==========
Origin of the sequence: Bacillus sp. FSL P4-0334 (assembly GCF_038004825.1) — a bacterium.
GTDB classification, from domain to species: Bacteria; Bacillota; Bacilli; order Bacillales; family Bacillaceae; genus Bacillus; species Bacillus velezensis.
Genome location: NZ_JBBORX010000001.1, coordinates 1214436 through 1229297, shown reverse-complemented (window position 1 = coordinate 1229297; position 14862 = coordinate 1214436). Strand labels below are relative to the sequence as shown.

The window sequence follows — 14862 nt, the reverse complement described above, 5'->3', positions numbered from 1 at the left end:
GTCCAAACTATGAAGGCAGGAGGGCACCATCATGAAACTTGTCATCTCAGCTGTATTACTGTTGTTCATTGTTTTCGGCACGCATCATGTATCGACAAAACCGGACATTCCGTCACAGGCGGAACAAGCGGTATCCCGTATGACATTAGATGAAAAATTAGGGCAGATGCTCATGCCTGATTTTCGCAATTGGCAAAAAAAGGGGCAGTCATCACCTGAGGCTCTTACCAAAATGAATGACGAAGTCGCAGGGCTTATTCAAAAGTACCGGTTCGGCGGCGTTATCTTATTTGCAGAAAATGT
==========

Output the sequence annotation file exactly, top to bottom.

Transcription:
Origin of the sequence: Bacillus sp. FSL P4-0334 (assembly GCF_038004825.1) — a bacterium.
GTDB classification, from domain to species: Bacteria; Bacillota; Bacilli; order Bacillales; family Bacillaceae; genus Bacillus; species Bacillus velezensis.
Genome location: NZ_JBBORX010000001.1, coordinates 1214436 through 1229297, shown reverse-complemented (window position 1 = coordinate 1229297; position 14862 = coordinate 1214436). Strand labels below are relative to the sequence as shown.

The window sequence follows — 14862 nt, the reverse complement described above, 5'->3', positions numbered from 1 at the left end:
GTCCAAACTATGAAGGCAGGAGGGCACCATCATGAAACTTGTCATCTCAGCTGTATTACTGTTGTTCATTGTTTTCGGCACGCATCATGTATCGACAAAACCGGACATTCCGTCACAGGCGGAACAAGCGGTATCCCGTATGACATTAGATGAAAAATTAGGGCAGATGCTCATGCCTGATTTTCGCAATTGGCAAAAAAAGGGGCAGTCATCACCTGAGGCTCTTACCAAAATGAATGACGAAGTCGCAGGGCTTATTCAAAAGTACCGGTTCGGCGGCGTTATCTTATTTGCAGAAAATGT